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Current diversity and inclusion efforts in STEM still undermine minority groups

By Dr Karina Judd and Dr Merryn McKinnon, Australian National University

Image: ReeldealHD on Offset/

Dr Karina Judd is a doctoral researcher in science communication at the Australian National University. She is interested in the science-society interface with her current work focusing on inclusion, diversity and equity strategies in STEM workplaces. Dr Merryn McKinnon is a senior lecturer in science communication at the Australian National University. Her work explores the relationships between science, media, and publics; and the influence of equity, inclusion and intersectionality in STEM, especially STEM communication. Together, they have published a paper in Frontiers in Communications about how diversity and inclusion within science communication research and practice is created and implemented.

Within the last five years, within Australia at least, there has been an increased focus on equity in science, technology, engineering and mathematics (STEM) fields. As two women in STEM ourselves, this was something we felt we should contribute to. But the contributions we have ended up making were not those we originally intended.

Merryn started out in marine science and then moved into various science communication roles. Throughout her studies, classes and lecturers were usually a fairly even mix of genders and once in the workforce, this sense of parity continued.

Karina’s experiences in geology were markedly different. Moving between different subdisciplines of geoscience, then later into science communication, she noticed variations between different environments – sometimes being the only young woman in the room (or conference), other times being in a workplace surrounded by people that looked and thought like her.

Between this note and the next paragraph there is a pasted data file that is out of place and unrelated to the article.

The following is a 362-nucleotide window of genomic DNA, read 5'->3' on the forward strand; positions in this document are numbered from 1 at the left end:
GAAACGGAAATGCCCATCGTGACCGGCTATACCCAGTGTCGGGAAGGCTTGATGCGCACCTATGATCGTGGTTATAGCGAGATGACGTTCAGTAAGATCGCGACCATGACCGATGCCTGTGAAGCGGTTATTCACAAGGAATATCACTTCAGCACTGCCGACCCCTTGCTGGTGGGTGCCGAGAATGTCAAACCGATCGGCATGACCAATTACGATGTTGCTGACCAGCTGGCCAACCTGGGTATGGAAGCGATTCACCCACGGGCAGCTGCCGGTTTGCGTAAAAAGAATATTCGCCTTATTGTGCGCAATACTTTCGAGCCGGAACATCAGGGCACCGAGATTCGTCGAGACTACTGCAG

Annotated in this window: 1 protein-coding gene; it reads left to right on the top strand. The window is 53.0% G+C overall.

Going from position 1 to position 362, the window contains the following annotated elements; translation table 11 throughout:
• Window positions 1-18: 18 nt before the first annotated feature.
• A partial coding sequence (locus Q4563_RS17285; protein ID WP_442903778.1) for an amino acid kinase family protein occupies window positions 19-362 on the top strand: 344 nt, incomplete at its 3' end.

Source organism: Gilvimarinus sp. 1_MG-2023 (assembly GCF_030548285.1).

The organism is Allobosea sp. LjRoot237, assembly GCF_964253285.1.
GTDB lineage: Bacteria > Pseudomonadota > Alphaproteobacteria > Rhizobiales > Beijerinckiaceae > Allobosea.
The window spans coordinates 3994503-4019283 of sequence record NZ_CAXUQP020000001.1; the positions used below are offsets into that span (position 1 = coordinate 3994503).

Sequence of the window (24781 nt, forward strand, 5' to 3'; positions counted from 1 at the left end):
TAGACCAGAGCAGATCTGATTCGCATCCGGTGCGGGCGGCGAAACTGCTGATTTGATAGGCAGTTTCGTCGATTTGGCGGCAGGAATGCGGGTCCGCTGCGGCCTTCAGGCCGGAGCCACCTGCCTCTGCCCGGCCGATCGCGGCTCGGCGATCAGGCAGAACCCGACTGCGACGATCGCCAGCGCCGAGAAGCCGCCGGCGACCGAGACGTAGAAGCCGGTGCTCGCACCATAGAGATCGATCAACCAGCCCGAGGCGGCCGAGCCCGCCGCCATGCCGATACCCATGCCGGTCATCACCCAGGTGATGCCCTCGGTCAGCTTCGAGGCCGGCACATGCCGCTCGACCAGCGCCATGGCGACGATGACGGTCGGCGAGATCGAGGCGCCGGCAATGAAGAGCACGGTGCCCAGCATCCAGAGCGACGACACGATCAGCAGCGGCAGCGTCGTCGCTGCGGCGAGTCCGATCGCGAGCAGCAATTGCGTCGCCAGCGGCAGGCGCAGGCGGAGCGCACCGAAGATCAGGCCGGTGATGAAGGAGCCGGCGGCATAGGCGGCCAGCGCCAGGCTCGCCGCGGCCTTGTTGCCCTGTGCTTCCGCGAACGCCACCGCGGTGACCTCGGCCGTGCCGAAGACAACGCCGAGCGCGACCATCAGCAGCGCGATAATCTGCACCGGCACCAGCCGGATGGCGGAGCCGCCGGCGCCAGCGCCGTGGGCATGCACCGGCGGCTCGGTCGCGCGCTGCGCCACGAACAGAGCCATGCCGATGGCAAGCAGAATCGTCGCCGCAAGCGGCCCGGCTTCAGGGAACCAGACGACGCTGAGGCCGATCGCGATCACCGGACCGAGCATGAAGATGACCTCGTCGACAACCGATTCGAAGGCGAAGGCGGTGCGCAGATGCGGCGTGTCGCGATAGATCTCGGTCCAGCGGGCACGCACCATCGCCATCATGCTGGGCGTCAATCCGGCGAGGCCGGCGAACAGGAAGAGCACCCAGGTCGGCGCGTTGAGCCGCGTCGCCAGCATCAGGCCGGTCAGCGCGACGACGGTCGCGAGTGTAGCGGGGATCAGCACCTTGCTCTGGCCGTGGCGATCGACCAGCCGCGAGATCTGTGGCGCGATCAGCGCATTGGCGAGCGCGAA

In research talking to other women (female and female-identifying participants) from all disciplines and career stages about their experiences, Merryn and her colleague, Dr Christine O’Connell, found the challenges women face around the world are remarkably – and horribly – consistent. The same biases and stereotypes transcend cultural and geographical boundaries. But it is only once you start to look at where these boundaries are, and how different identities overlap, that you can begin to see that some people experience even more biases and prejudicial stereotypes, and these compound their disadvantage.

Dr Merryn McKinnon. Image: Merryn McKinnon

For example, while we (Karina and Merryn) experienced science very differently due to the cultural differences of our disciplines, we are also both white, middle class, cisgendered, women. Both of us have friends and colleagues of different cultural backgrounds, gender orientations, sexual preferences and with chronic illnesses or disabilities, and their experiences have been different, and more challenging to navigate, than ours.

This compounding effect of different parts of one’s identity – coined by Kimberle Crenshaw as intersectionality – is complex to measure, understand and ultimately address in equity and diversity initiatives. Yet within STEM disciplines, including our own of science communication, there are increasing calls for more inclusive practice and to address the intersectional issues which prevent the full participation of the communities we serve.

Dr Karina Judd. Image: Karina Judd

Changing gears